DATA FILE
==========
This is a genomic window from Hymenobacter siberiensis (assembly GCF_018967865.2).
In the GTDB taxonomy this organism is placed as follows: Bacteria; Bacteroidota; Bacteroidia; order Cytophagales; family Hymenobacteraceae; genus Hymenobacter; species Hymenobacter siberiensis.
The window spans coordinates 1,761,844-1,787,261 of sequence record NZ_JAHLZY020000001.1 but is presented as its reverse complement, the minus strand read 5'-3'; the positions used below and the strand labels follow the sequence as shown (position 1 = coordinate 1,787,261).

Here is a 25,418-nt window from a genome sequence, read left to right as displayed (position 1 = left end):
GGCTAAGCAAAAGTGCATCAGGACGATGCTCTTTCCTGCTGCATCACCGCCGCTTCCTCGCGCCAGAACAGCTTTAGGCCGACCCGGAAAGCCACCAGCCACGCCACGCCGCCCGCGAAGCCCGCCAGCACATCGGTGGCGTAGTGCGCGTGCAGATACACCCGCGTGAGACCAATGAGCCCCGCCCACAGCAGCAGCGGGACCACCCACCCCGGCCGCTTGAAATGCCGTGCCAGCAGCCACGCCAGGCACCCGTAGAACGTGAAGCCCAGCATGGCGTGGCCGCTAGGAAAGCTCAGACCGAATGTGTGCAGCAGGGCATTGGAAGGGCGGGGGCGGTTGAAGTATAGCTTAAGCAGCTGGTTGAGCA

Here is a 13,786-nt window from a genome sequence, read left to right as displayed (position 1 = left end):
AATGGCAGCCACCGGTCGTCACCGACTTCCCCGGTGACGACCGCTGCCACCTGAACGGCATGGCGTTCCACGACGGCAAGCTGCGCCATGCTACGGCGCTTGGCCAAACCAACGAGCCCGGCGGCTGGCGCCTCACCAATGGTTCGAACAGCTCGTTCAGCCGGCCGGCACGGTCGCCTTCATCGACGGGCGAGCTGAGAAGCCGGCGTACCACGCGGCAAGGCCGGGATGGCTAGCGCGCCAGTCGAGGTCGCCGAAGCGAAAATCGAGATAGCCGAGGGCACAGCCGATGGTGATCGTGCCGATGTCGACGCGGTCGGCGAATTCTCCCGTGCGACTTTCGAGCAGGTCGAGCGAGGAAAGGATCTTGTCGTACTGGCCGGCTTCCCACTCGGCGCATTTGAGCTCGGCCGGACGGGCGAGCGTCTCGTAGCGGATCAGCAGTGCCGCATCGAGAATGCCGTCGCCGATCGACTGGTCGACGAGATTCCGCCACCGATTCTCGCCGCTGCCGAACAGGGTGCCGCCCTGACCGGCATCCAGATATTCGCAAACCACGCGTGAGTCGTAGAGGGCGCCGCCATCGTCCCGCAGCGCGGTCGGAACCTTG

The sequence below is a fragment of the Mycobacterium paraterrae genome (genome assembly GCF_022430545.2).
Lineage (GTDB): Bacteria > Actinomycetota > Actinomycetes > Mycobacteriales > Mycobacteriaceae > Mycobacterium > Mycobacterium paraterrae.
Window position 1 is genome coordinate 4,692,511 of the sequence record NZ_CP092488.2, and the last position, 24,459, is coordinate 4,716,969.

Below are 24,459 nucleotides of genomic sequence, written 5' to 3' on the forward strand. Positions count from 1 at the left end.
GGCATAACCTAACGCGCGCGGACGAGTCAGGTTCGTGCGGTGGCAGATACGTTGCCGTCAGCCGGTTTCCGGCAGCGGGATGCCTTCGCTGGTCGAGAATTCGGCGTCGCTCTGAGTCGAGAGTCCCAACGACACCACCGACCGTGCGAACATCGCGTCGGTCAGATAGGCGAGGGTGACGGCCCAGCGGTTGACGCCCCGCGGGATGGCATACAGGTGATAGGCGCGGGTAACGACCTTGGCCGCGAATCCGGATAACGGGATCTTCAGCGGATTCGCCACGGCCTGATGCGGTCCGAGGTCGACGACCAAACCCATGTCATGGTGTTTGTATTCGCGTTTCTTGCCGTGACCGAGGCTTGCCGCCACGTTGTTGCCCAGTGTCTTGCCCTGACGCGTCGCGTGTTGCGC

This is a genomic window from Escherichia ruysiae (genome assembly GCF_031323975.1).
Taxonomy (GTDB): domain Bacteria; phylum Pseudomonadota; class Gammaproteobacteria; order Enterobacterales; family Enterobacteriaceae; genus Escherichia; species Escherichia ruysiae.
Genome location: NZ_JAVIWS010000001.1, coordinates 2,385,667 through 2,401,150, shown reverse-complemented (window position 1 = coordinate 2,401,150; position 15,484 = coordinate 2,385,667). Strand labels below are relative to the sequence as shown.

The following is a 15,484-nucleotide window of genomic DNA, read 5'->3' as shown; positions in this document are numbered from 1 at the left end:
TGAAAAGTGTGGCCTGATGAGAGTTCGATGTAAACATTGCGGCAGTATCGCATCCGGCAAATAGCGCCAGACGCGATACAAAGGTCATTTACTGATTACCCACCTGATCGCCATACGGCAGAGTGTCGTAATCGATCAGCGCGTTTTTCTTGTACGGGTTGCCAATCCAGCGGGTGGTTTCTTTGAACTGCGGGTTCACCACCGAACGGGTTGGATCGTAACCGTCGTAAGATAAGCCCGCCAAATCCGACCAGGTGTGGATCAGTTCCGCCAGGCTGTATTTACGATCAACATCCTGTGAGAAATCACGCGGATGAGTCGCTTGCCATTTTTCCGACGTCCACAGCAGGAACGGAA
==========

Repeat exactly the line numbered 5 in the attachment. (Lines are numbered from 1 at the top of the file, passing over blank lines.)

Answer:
GGCTAAGCAAAAGTGCATCAGGACGATGCTCTTTCCTGCTGCATCACCGCCGCTTCCTCGCGCCAGAACAGCTTTAGGCCGACCCGGAAAGCCACCAGCCACGCCACGCCGCCCGCGAAGCCCGCCAGCACATCGGTGGCGTAGTGCGCGTGCAGATACACCCGCGTGAGACCAATGAGCCCCGCCCACAGCAGCAGCGGGACCACCCACCCCGGCCGCTTGAAATGCCGTGCCAGCAGCCACGCCAGGCACCCGTAGAACGTGAAGCCCAGCATGGCGTGGCCGCTAGGAAAGCTCAGACCGAATGTGTGCAGCAGGGCATTGGAAGGGCGGGGGCGGTTGAAGTATAGCTTAAGCAGCTGGTTGAGCA